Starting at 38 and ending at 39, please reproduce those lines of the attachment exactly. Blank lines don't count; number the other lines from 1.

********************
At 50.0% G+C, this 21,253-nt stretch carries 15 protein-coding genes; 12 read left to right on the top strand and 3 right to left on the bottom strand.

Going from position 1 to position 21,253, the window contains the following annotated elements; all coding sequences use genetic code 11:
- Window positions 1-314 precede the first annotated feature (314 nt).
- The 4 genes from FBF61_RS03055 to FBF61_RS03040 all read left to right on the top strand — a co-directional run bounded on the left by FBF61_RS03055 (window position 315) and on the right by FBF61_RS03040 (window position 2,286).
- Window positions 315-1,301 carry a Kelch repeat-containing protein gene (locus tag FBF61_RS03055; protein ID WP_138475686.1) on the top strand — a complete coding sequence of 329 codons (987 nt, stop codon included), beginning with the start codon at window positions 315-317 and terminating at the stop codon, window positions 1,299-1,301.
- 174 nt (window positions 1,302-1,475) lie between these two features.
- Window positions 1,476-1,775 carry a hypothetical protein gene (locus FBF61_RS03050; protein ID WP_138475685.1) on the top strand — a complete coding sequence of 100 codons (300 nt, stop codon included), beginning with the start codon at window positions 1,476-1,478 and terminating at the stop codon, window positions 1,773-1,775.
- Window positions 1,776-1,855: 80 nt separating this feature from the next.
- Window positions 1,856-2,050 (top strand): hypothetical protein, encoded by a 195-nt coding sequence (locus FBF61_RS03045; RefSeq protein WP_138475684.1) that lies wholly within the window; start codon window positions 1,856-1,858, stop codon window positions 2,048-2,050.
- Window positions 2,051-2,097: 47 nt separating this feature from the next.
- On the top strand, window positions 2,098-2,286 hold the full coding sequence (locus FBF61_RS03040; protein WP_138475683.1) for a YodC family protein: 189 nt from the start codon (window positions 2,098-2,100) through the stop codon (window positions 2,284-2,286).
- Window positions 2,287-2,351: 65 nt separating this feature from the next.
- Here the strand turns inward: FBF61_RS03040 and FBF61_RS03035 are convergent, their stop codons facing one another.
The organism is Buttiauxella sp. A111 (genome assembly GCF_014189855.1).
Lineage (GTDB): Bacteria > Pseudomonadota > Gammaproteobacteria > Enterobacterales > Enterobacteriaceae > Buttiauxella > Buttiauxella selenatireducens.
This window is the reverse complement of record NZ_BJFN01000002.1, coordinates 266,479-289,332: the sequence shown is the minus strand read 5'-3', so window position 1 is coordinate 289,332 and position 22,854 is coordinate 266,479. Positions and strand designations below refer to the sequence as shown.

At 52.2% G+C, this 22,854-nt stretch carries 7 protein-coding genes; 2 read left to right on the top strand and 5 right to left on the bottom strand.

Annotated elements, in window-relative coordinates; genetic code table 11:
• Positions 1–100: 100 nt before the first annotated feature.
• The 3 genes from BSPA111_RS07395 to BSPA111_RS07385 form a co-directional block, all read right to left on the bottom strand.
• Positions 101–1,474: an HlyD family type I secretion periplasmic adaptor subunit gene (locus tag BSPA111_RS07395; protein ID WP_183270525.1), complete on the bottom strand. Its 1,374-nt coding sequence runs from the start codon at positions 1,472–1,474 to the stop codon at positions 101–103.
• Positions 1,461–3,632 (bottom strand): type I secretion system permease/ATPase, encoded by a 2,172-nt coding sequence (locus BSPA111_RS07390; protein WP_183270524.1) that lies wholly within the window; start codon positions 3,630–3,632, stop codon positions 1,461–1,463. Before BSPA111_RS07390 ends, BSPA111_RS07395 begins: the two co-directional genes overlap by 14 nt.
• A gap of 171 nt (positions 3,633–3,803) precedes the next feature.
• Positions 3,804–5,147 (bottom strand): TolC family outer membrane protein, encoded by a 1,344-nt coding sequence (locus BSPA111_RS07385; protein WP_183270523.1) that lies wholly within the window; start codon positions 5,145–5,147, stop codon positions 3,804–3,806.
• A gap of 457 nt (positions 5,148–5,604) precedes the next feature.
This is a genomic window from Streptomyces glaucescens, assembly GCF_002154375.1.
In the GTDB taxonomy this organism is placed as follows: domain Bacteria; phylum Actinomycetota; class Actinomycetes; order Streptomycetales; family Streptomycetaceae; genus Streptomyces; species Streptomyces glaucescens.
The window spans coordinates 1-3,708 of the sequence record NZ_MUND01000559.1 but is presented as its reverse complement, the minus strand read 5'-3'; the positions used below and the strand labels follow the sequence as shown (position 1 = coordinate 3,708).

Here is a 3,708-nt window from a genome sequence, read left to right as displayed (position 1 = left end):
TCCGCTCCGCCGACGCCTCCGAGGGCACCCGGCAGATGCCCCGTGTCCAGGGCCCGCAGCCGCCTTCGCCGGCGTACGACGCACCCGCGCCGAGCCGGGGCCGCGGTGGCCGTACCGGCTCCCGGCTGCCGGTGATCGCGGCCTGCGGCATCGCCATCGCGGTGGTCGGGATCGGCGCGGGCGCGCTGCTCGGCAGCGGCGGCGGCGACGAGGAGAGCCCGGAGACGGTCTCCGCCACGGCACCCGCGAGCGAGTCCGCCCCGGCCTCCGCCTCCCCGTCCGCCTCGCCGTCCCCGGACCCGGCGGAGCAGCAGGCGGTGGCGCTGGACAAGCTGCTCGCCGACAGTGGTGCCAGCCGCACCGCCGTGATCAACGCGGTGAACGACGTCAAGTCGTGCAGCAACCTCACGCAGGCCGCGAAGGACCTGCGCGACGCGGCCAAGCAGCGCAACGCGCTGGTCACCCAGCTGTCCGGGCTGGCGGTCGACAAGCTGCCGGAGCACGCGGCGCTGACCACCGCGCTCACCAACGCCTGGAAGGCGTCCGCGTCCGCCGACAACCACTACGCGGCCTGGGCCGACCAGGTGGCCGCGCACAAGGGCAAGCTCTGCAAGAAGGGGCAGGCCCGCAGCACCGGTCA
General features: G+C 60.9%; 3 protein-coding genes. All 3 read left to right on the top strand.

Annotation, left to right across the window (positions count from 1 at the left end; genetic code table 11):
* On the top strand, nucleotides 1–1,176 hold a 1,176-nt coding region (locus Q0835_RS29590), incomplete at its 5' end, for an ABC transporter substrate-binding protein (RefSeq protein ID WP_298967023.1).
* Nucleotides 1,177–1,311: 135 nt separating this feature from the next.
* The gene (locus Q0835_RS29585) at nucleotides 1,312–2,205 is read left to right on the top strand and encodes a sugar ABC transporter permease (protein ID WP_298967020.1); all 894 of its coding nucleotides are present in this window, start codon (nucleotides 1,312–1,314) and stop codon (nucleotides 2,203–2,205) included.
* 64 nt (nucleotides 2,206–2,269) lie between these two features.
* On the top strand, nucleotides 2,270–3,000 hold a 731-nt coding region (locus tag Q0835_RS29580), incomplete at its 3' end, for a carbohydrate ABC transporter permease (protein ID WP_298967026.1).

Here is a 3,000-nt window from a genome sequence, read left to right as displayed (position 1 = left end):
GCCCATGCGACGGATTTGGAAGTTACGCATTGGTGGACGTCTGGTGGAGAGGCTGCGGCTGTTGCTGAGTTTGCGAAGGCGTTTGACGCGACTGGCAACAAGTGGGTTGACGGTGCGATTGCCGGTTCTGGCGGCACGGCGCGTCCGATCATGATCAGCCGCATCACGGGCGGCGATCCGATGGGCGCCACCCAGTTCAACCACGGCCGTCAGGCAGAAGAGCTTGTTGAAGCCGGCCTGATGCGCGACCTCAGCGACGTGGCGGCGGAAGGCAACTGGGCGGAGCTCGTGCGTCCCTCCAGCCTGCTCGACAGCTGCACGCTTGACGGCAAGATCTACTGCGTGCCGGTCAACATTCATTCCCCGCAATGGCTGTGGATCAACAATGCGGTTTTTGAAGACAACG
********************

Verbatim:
Here is a 3,000-nt window from a genome sequence, read left to right as displayed (position 1 = left end):
GCCCATGCGACGGATTTGGAAGTTACGCATTGGTGGACGTCTGGTGGAGAGGCTGCGGCTGTTGCTGAGTTTGCGAAGGCGTTTGACGCGACTGGCAACAAGTGGGTTGACGGTGCGATTGCCGGTTCTGGCGGCACGGCGCGTCCGATCATGATCAGCCGCATCACGGGCGGCGATCCGATGGGCGCCACCCAGTTCAACCACGGCCGTCAGGCAGAAGAGCTTGTTGAAGCCGGCCTGATGCGCGACCTCAGCGACGTGGCGGCGGAAGGCAACTGGGCGGAGCTCGTGCGTCCCTCCAGCCTGCTCGACAGCTGCACGCTTGACGGCAAGATCTACTGCGTGCCGGTCAACATTCATTCCCCGCAATGGCTGTGGATCAACAATGCGGTTTTTGAAGACAACG